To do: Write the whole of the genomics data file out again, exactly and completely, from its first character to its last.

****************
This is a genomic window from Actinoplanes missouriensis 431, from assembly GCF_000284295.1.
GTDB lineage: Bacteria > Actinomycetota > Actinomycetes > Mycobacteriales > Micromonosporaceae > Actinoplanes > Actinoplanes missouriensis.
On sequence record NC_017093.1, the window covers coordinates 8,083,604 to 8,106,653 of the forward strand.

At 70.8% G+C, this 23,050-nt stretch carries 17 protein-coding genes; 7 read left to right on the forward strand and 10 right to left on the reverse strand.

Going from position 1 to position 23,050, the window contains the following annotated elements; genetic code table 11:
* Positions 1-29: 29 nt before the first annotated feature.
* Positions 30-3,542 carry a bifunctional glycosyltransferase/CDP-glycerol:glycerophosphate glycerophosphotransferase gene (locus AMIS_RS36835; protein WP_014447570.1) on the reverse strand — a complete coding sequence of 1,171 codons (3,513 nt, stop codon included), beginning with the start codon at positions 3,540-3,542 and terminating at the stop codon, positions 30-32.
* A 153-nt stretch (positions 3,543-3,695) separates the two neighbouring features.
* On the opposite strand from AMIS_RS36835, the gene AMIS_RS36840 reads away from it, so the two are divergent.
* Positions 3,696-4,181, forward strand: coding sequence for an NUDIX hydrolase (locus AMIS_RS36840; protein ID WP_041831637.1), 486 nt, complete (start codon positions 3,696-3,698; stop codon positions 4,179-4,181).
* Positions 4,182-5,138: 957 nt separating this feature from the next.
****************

This is a genomic window from Actinoplanes missouriensis 431, from assembly GCF_000284295.1.
GTDB lineage: Bacteria > Actinomycetota > Actinomycetes > Mycobacteriales > Micromonosporaceae > Actinoplanes > Actinoplanes missouriensis.
On sequence record NC_017093.1, the window covers coordinates 8,083,604 to 8,106,653 of the forward strand.

At 70.8% G+C, this 23,050-nt stretch carries 17 protein-coding genes; 7 read left to right on the forward strand and 10 right to left on the reverse strand.

Going from position 1 to position 23,050, the window contains the following annotated elements; genetic code table 11:
* Positions 1-29: 29 nt before the first annotated feature.
* Positions 30-3,542 carry a bifunctional glycosyltransferase/CDP-glycerol:glycerophosphate glycerophosphotransferase gene (locus AMIS_RS36835; protein WP_014447570.1) on the reverse strand — a complete coding sequence of 1,171 codons (3,513 nt, stop codon included), beginning with the start codon at positions 3,540-3,542 and terminating at the stop codon, positions 30-32.
* A 153-nt stretch (positions 3,543-3,695) separates the two neighbouring features.
* On the opposite strand from AMIS_RS36835, the gene AMIS_RS36840 reads away from it, so the two are divergent.
* Positions 3,696-4,181, forward strand: coding sequence for an NUDIX hydrolase (locus AMIS_RS36840; protein ID WP_041831637.1), 486 nt, complete (start codon positions 3,696-3,698; stop codon positions 4,179-4,181).
* Positions 4,182-5,138: 957 nt separating this feature from the next.